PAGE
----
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Updated by Joanna James on Aug 13, 2018
Headline for 8 things to know before visiting Sigiriya – The royal fortress that marvels the world
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8 things to know before visiting Sigiriya – The royal fortress that marvels the world

The majestic Sigiriya, which is meant 'Lion's rock' stands nearly 660 feet tall and is considered one of the marvels of the world for its historical and archaeological significance. It's a world heritage and is listed amongst the top places to visit in Sri Lanka. Here are 8 things that you should know before visiting Sigiriya.

1

The legendary past of Sigiriya, the rock

Archaeologists believe that the rock was formed as a result of an old volcanic eruption. And its internal features show that it would've been a monastery with meditating monks who were moved during Kashyapa's reign.

According to the historical chronicle 'Chulavamsa', Prince 'Kashyapa' moved his palace to Sigiriya as he feared vengeance from his half-brother for killing their father, 'Dhatusena'. However, after he perished at war, the fortress was once again made into a monastery.

Stories of Sigiriya's origins are further elaborated and traced to other epics such as 'Ramayana' and the 'Ravana Watha', which are a treat for those interested in history and fantasy.

2

Timing is key to everything

It takes around an hour to climb Sigiriya but timing varies depending on pit stops and the number of visitors. The site opens at around 7 am and its best to get there as early as possible to avoid the crowds as well as the heat.

It's good if weekends and public holidays can be avoided. January-April / July-September would be pretty safe months to visit and promises good weather conditions.

In order to be better prepared for what's in store around Sigiriya, its best to pre-book a hotel in Sigiriya itself to make the best of your trip. Sigiriya Jungles is just around the corner and provides a scenic view of Sigiriya rock. It takes around 20 minutes to get to the fortress making it an ideal location to book in.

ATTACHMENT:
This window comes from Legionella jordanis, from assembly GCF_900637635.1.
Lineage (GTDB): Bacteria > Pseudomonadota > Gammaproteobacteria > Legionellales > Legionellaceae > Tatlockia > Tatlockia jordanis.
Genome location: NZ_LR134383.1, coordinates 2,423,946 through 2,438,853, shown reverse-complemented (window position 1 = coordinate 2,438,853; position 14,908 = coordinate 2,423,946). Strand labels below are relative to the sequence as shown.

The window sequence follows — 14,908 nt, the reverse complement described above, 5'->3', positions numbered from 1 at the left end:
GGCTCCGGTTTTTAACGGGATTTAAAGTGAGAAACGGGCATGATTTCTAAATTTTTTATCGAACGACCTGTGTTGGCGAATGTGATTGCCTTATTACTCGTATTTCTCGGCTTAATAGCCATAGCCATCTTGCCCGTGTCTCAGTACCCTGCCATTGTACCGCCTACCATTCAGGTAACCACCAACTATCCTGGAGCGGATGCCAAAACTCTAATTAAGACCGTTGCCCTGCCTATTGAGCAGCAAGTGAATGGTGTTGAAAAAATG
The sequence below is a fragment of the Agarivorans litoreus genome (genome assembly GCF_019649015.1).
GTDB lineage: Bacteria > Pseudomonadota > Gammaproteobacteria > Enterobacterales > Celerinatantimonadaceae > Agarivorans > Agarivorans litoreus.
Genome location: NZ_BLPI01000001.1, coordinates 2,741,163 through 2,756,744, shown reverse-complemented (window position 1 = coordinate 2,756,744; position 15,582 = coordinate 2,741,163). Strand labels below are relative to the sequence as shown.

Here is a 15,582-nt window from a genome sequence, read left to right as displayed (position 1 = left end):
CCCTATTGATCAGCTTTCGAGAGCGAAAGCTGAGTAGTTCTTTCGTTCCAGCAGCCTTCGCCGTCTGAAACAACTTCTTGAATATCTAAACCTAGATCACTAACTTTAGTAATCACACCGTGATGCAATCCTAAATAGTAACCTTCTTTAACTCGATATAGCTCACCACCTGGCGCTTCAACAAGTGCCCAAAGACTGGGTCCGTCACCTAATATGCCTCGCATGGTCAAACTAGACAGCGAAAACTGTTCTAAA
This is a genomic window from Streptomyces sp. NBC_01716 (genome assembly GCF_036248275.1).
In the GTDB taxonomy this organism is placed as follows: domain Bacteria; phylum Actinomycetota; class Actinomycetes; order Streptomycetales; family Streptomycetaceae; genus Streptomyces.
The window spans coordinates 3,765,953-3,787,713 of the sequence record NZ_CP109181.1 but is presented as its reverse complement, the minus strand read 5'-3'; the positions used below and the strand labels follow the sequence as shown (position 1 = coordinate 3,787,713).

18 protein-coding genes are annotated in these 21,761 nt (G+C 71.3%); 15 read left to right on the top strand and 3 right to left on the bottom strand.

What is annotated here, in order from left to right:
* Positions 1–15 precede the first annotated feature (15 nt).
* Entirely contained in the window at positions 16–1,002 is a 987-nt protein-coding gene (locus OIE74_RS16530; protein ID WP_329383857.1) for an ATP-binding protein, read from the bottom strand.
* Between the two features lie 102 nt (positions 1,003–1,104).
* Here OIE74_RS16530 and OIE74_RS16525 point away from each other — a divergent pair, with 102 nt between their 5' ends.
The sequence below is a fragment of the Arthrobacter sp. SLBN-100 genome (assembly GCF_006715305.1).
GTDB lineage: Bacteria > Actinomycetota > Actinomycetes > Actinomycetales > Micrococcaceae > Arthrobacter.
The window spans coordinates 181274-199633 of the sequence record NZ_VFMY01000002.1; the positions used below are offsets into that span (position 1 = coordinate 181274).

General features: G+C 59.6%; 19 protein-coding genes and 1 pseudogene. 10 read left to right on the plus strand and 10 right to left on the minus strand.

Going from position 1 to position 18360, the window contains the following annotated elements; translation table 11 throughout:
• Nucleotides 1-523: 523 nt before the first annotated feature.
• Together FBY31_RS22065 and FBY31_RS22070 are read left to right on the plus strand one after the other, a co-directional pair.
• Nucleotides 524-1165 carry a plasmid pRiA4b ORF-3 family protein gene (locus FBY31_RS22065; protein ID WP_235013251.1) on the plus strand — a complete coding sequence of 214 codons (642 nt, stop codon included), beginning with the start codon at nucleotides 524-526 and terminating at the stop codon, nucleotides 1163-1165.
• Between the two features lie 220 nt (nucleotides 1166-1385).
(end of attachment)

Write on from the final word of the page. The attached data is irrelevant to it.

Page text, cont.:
3

Stick to the basics and follow the rules

The entrance fee to the rock is around $30 for visiting tourists. The signs and pathways are clearly shown and a guidebook may provide additional detail. There is a museum in the vicinity as well. There are 1200 steps that lead the way to the summit. Dress comfortably, wear proper footwear and take plenty of water. In order to preserve its contents, photographs are not allowed at certain points. Clearly look for signs or ask a guard. Watch out for wasps, monkeys, and stray dogs. It's best to leave nature to itself.

4

Entering Sigiriya through the Lion's Paw

Two massive stone paws of a lion embellish the entrance to the palace. Although the entry was used to be through the mouth of a lion, it collapsed over time leaving only the paws to be visible to date.

5

The much talked about Frescoes

One of the most talked about facet of the grandiose rock is its colourful paintings located in the 'Cobra Hood Cave' of beautiful women holding flowers. It is said that over 500 paintings of these maidens once adorned the rock. Sadly, only a few remain and are strictly protected. The identities of these maidens are not known. It is perceived that they might have been the king's maidens or women involved in religious activities.

6

The Mirror Wall

The mirror wall is made of brick and polished white plaster. The walls are said to have been polished so hard that the king could view himself as he passes through. Numerous individuals who visited the rock have penned down poems and inscriptions on the wall. Some of which is believed to be from as far as the 8th century.

7

The ruins, gardens, and view from above

Once you're at the peak of the rock, the view gives a clear indication of its rich past. The 1.5 hectares consist of building foundations, terraces, and gardens. Further, there's a huge pool which is made by cutting into the rock itself. Smaller pools are made of brick. The view is spectacular and the climb is worth the sweat.

8

The garden around the rock

Sigiriya fortress is surrounded by lush gardens that are believed to be one of the oldest in the world. The garden is lined up in many different forms. There are water gardens, cave and boulder gardens, and terraced gardens of which some are still functional.

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